Sidhu, Dawinder S., Fordham Urban Law Journal
Terrorism, under federal law, generally means an act of politically or socially motivated violence perpetrated against innocents. Terrorism within the meaning of federal law, in other words, exists only if a cognizable and particular motive is uncovered. This definition also sees the United States as an undifferentiated landscape; by its own terms, it fails to take into account any geographic nuance in acts of mass violence.
This Article suggests that spatial considerations are relevant in determining whether an act of mass violence constitutes an act of terrorism for purposes of federal law. It points to cities--which are characterized by a highly concentrated, fluid population, and which thus have more potential victims of indiscriminate violence--to demonstrate the propriety of considering space in an analysis of whether terrorism has occurred. It further argues that spatial dimensions lend support to shifting the definition of terrorism away from an exclusively instrumental, subjective intent model and towards a more comprehensive descriptive, objective action paradigm.
The existing terrorism scheme has generated confusion and unsatisfactory results. As incidents of mass violence continue to occur, the need for a coherent terrorism definition is particularly pressing and acute for prosecutors, judges, public officials, and a society attempting to conceptualize and categorize these incidents. Spatial considerations may provide greater consistency and clarity to the existing definitions of terrorism, further the underlying purposes of defining terrorism as an independent legal harm, and catalyze a recalibrated, proper definition of terrorism.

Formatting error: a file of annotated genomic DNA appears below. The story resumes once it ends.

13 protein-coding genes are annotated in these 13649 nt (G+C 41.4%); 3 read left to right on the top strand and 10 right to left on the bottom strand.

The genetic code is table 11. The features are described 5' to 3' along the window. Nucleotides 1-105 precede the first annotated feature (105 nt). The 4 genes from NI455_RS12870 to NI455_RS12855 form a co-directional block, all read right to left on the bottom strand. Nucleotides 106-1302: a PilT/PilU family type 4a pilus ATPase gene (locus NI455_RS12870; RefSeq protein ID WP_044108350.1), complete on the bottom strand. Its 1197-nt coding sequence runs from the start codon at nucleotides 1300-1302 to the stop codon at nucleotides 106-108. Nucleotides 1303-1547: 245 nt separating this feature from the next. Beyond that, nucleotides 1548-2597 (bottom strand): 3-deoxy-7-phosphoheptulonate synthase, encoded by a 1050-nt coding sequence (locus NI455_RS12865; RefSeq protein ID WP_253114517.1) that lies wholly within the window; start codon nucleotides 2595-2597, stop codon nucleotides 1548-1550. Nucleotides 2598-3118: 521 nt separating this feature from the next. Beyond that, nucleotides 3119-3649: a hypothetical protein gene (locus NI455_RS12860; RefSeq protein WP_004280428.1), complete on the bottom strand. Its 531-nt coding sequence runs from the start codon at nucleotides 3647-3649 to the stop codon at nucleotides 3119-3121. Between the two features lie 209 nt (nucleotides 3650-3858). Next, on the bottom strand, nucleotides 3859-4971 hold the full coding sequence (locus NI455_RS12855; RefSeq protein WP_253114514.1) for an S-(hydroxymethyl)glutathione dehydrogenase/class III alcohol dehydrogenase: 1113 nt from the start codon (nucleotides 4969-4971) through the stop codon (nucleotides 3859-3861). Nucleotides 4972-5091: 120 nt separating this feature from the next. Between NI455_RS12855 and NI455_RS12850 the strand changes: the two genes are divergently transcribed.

TABLE OF CONTENTS Introduction I. Purposes of the "Terrorism" Classification A. Basic Meanings of the Term B. Terrorism as a Separate Category of Legal Harm II. Federal Terrorism Law A. Federal Definition of Terrorism B. Application of the Federal Definition to Recent Events III. A Spatial Model of Terrorism A. The Relevance of Space B. Space and Terrorism IV. Clarifying Thoughts Conclusion
In recent months, the people of the United States have witnessed and suffered several incidents of mass violence. The incidents--fresh in the hearts and minds of the people (1)--need no elaboration. Brief examples are therefore sufficient to provide the necessary factual background for this legal discussion.
On July 20, 2012, in Aurora, Colorado, James Holmes tossed gas canisters into a movie theater crowd that had assembled for the premiere of a widely anticipated feature film, and then proceeded to open fire, killing twelve individuals) On August 5, 2012, Wade Michael Page entered the grounds of a Sikh temple in Oak Creek, Wisconsin, killing six worshippers and ultimately killing himself during a firefight with responding law enforcement officers. (3) On December 14, 2012, Adam Lanza shot and killed twenty-seven individuals, including twenty children (none older than seven years old), at the Sandy Hook Elementary School in Newtown, Connecticut, meeting the same self-inflicted fate as Page. (4) On April 14, 2013, twin bombs exploded near the finish line of the Boston Marathon, killing three and injuring over 170 individuals. (5)
These incidents are unique in their respective factual circumstances. They are bound nonetheless by a common, self-evident truth: each was a horrific event in which numerous innocent lives (and only innocent lives) were targeted and violently eliminated. It is perhaps because of the heinous nature and scale of the incidents that public leaders at the highest levels and others have considered the incidents to be acts of terrorism. For example, speaking at a memorial service for the victims of the Oak Creek shooting, Attorney General Eric Holder stated, without equivocation, that "precisely what happened here [was] an act of terrorism. …